Bruce Pearce and Bea Courtney look over a report on homelessness that she presented Thursday afternoon at St. John’s City Hall. Courtney is a management consultant with the firm Goss Gilroy Inc. while Pearce is the community development worker for the committee. — Photo by Gary Hebbard/The Telegram
More than 10 years and $18 million later the St. John’s Community Advisory Committee on Homelessness (CAB) has no intentions of slowing down until everyone has a place to live.
Formed in 2001, the CAB is a 25-member committee made up of 13 community and nine government organizations with a mandate to develop and implement a series of community plans to address homelessness in St. John’s.
Once it reached its 10-year mark it decided to have a consultant review its accomplishments over the past decade. That report was prepared by Bea Courtney, of Goss Gilroy Consultants and presented Thursday following the seniors housing forum at city hall in St. John’s.
“We have made significant progress in an effort to address homelessness despite the ever- growing challenges that are going to be with us for the forseeable future,” said Bruce Pearce, the community development worker for the committee.
“We want people to see what has worked and I think we’ve offered some solutions over the last decade. The report can also be used as an invitation to new partners in all sectors to help us finish the job because I think at the end of the day we’re convinced we can end homelessness because it’s not a problem that always needs to be with us,” he said.
During her presentation, Courtney said when the committee first formed there was very little infrastructure in place, programs were lacking and there was very little support for young people. She said if a teenaged boy needed emergency shelter back then he was sent to the Wiseman Centre, a shelter for men.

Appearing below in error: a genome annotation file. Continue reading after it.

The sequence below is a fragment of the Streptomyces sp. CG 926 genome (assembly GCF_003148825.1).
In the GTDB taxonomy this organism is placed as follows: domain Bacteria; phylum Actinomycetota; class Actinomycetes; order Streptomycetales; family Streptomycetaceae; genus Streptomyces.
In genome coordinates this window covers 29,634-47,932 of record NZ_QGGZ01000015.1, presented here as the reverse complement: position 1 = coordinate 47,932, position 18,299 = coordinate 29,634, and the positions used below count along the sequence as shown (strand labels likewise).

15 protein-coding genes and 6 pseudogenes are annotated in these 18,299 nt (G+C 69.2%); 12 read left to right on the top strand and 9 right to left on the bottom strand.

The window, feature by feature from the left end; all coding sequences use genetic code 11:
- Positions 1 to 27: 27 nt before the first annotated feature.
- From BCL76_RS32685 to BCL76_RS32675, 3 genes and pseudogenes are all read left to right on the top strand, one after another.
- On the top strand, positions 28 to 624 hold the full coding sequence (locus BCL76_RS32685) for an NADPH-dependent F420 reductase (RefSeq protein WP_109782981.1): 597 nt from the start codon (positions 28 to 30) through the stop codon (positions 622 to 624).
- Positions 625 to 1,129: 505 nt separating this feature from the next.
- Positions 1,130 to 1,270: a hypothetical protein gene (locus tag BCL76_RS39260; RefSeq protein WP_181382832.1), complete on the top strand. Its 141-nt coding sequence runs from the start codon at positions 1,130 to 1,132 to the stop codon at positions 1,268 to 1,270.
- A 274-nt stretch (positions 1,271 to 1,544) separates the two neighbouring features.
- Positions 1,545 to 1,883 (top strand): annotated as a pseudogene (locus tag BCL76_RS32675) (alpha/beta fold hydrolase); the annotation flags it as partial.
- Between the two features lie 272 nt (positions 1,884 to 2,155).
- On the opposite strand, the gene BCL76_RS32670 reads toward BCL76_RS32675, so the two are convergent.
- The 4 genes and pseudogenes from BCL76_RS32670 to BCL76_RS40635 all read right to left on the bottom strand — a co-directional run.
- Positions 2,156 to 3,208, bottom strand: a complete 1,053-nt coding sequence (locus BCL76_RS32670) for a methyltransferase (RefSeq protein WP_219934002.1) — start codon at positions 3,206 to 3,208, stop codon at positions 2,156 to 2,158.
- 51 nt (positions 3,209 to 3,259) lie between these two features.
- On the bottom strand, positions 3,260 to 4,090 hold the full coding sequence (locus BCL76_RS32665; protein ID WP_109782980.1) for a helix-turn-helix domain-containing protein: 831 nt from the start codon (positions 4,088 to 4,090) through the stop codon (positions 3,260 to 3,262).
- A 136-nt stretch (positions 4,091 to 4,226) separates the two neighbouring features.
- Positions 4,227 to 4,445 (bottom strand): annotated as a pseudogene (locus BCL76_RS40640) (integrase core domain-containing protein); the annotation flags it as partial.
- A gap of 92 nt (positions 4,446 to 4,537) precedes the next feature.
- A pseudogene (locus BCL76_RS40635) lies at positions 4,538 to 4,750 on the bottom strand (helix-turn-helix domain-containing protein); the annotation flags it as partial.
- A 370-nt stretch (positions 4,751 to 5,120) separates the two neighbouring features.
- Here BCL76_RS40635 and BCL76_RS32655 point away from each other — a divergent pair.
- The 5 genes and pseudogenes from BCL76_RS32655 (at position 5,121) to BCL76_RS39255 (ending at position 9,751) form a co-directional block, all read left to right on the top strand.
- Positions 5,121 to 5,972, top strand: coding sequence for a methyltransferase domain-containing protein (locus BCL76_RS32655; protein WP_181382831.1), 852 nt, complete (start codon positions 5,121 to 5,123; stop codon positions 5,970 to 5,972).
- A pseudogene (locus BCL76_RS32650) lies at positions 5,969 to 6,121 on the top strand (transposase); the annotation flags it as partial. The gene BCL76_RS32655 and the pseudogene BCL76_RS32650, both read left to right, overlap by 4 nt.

She said her study found the committee has since filled in the gaps by making a significant increase in infrastructure and programs and services.
Courtney said that was all made possible with $18 million of federal money invested through policy initiatives over 10 years. She said that then leveraged other money from the province and municipalities and in kind resources.
According to the report, there were 63 projects funded which included newly constructed or revitalized existing shelters, as well as a number of transitional and supportive housing projects developed and outreach services put in place.
“The CAB is recognized as a leader in the country. It has brought a profile to homelessness,” Courtney said.
But she said at the end of the day what really matters is people have been helped.
“The individuals that we talked to spoke to personal compelling stories about on how they gained self-sufficiency and they have more stable lives. Everything from people who are off the street now in a supportive housing environment where they may live for the rest of their lives to others who moved out of abusive situations and moved into having a career and are very much self-sufficient as single moms. There’s a whole spectrum of people who have been helped by CAB,” said Courtney.
Pearce said part of the work of the committee is to address the underlying factors that are driving people into homelessness such as job loss, family breakdown, escaping from violence and youth trying to find their place, and all those people affected have a role to play.
“I hope the message this report conveys is one of hope, that we’ve done some good work in St. John’s, but that it’s also a call to partners and the community to join us in being part of the solution,” he said.